The Covid-19 frontline: diary of a respiratory doctor

Part 3

Dr Neda Hasan (DH 2008), a respiratory doctor at the Royal Berkshire Hospital, shares stories from the frontline against the virus.

8 June 2020

More stories from the frontline

Dear all, I hope you have all enjoyed the rare spell of sunshine we have been experiencing over the last week (using safe measures of course – unless you need your eyesight checked in a castle or something). Here follows the next instalment of my experience of this pandemic through the eyes of an NHS worker.

The bad bits

  • Sunshine has an innate ability to make humans forget their troubles. For most of us this is a welcome relief during these challenging times. For us NHS workers – we know fully well what lies behind the rose-tinted sunglasses is an ongoing pandemic. We hope everyone is continuing to support each other and keeping each other safe so that this effort was not in vain. That will ring truer than any clapping.
  • Our rotas have changed 6 times since the pandemic started. This has led to cancelled leave and little rest time. Many of us are working extra shifts (each 12/13 hours long) for no extra pay (that is after our pay has consistently fallen in real term for 11 years). Some of us have been living away from our partners and children since March. The emotional and physical toil has been unbearable for a few – and disregarded for most. The lockdown may end around July for the public – but this sentence will not end for us for many months to come.
  • Some of our Muslim colleagues have been fasting and working intense shifts for the last month during Ramadan. No food, no water, no rest – and all with a big smile and an even bigger heart. I don’t know how they do it – I would be a threat to myself and others if I wasn’t allowed a snack every two hours! I would like to thank them all.
  • Thousands of patients are still having to say goodbye to relatives over video calls. We may be saving lives but we are definitely breaking the hearts of so many loving families. The guilt is intolerable at times. I had to watch a lovely man slowly die of cancer that had invaded his heart muscle. His wife had to make the awful decision not to visit as she herself had chronic lung disease. I watched (helplessly as he did not want to be resuscitated) as he flit in and out of cardiac arrest over my night shift – without his wife to hold – until his final breath. I carry dozens more of these harrowing moments on my shoulders every day. We all do.

The good bits

  • We have been able to open a couple more wards as ‘non-COVID’ wards as the sheer numbers of COVID patients requiring hospital admissions start to fall. As such, elective procedures and more urgent outpatient appointments are going to re-commence.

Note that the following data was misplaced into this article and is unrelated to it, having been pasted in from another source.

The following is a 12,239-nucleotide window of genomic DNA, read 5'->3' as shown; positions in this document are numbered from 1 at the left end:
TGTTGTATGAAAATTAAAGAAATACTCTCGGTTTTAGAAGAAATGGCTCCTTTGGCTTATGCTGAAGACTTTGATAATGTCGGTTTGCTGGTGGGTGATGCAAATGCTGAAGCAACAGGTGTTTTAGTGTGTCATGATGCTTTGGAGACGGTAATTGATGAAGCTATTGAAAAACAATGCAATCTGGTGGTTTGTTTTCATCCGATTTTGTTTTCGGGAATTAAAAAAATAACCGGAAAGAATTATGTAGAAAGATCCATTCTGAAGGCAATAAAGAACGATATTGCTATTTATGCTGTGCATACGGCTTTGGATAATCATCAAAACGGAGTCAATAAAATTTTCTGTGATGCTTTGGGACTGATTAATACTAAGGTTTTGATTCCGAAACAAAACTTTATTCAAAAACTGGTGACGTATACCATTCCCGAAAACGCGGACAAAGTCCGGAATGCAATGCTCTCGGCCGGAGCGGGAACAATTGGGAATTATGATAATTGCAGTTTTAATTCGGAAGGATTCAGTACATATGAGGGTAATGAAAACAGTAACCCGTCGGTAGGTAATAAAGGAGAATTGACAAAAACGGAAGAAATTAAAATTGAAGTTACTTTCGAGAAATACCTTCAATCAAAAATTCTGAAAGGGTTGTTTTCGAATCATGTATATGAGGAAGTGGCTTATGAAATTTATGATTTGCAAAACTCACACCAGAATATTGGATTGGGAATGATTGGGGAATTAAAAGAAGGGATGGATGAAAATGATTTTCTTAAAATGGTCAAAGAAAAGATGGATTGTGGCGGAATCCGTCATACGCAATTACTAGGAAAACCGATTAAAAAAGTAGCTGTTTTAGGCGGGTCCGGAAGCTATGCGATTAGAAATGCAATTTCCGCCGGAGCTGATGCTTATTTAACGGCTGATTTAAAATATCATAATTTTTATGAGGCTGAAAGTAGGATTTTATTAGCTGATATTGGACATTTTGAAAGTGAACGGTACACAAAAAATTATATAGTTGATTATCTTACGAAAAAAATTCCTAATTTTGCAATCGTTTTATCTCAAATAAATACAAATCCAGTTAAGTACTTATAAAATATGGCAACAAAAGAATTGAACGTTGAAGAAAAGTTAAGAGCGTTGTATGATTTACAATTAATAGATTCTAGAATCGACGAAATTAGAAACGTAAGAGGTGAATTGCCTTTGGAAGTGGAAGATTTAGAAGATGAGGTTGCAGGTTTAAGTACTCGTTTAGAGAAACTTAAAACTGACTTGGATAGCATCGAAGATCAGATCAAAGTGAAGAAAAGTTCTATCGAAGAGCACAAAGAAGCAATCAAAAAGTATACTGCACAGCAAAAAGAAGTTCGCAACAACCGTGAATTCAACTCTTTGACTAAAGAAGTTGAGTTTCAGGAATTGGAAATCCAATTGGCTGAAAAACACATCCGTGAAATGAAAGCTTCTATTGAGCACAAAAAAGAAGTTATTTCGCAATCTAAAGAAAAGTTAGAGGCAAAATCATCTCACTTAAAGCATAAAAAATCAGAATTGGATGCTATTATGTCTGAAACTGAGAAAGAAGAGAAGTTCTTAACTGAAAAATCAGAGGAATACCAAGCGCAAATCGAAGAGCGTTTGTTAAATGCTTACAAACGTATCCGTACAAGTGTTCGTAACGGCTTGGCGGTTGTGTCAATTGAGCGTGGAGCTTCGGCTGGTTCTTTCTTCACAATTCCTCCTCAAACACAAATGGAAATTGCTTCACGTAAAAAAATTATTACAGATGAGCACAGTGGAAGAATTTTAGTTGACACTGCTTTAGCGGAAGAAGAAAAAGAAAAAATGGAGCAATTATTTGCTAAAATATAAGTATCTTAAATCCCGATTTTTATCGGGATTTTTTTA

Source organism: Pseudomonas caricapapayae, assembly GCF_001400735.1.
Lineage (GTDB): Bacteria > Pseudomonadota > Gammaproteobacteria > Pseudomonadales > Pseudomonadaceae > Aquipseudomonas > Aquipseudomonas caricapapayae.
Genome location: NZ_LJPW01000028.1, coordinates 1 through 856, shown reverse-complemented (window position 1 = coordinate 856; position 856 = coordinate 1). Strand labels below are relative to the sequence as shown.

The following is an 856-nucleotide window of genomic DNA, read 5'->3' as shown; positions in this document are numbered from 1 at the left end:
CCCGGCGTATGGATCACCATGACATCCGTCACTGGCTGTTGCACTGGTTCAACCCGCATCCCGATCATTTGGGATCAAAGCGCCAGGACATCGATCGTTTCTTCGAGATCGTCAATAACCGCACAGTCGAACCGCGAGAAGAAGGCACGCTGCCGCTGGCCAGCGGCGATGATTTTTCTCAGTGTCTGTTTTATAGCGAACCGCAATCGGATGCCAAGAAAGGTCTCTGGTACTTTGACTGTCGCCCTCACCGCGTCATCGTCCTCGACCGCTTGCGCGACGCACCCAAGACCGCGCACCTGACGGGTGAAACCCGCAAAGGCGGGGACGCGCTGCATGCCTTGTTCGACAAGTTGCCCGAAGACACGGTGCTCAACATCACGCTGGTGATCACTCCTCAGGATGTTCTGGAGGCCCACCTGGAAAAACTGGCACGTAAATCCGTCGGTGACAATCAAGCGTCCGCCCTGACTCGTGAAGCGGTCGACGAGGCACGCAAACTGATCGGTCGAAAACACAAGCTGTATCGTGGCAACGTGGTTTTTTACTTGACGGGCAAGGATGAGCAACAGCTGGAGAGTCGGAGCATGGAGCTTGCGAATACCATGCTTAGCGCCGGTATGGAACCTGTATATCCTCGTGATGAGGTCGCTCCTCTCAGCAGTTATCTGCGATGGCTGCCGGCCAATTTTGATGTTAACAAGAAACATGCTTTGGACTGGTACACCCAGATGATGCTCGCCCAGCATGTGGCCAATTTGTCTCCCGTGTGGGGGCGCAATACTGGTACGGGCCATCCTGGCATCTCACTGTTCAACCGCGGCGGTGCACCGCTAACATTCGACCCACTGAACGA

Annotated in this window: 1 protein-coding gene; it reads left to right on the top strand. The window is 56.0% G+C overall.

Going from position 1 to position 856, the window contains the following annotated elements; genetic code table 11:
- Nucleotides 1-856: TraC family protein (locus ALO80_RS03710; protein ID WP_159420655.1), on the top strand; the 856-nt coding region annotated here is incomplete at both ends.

• It was Eid – the end celebration of Ramadan this last week. Thousands of Muslim NHS staff have done tremendously to celebrate at home, not going to the mosque, and forgoing visiting family. This is Muslim ‘Christmas’ if you will – imagine that without your family. Eid wins on the weather front though!
  • Hundreds of companies and volunteers have flooded us with offers of making masks, scrub bags and mask clips to save our ears. We are floored by the generosity. For example, my wedding dress designer has offered to make surgical gowns all the way from India!
  • Many patients who have spent months in ICU are being stepped down to medical wards to receive rehab prior to discharge from hospital. A stay in intensive care has been likened to torture if compared with the WHO definition. Our patients are often in a coma, paralysed, and unable to consent to or comprehend the interventions they require to live. Many of our patients have PTSD, lose significant muscle function, lose their hair, lose their voice. And now, slowly but surely, they are walking out of hospital – with a grand standing ovation from all the medical staff who have come to know them. We are so impressed by their resilience, so proud of their resolve, and so hopeful that they continue to live happy and healthy lives.

One of my consultants is convinced that their chicken has COVID. Apparently, the chicken has a hacking cough. Begs the question – what came first? The chicken or the…

About Dr Hasan

Dr Hasan (DH 2008) studied Chemistry, Biology, Economics, Maths and AS Level Physics before heading to Imperial College, London to study Medicine. After completing her medical studies, she spent two years at the Royal Berkshire Hospital and Wexham Park Hospital as a Foundation Doctor, moving around departments including adult medicine, neonatology, A&E and surgery. In August 2016 she moved back to the Royal Berkshire as a Core Medical Trainee where she became a Medical Registrar.

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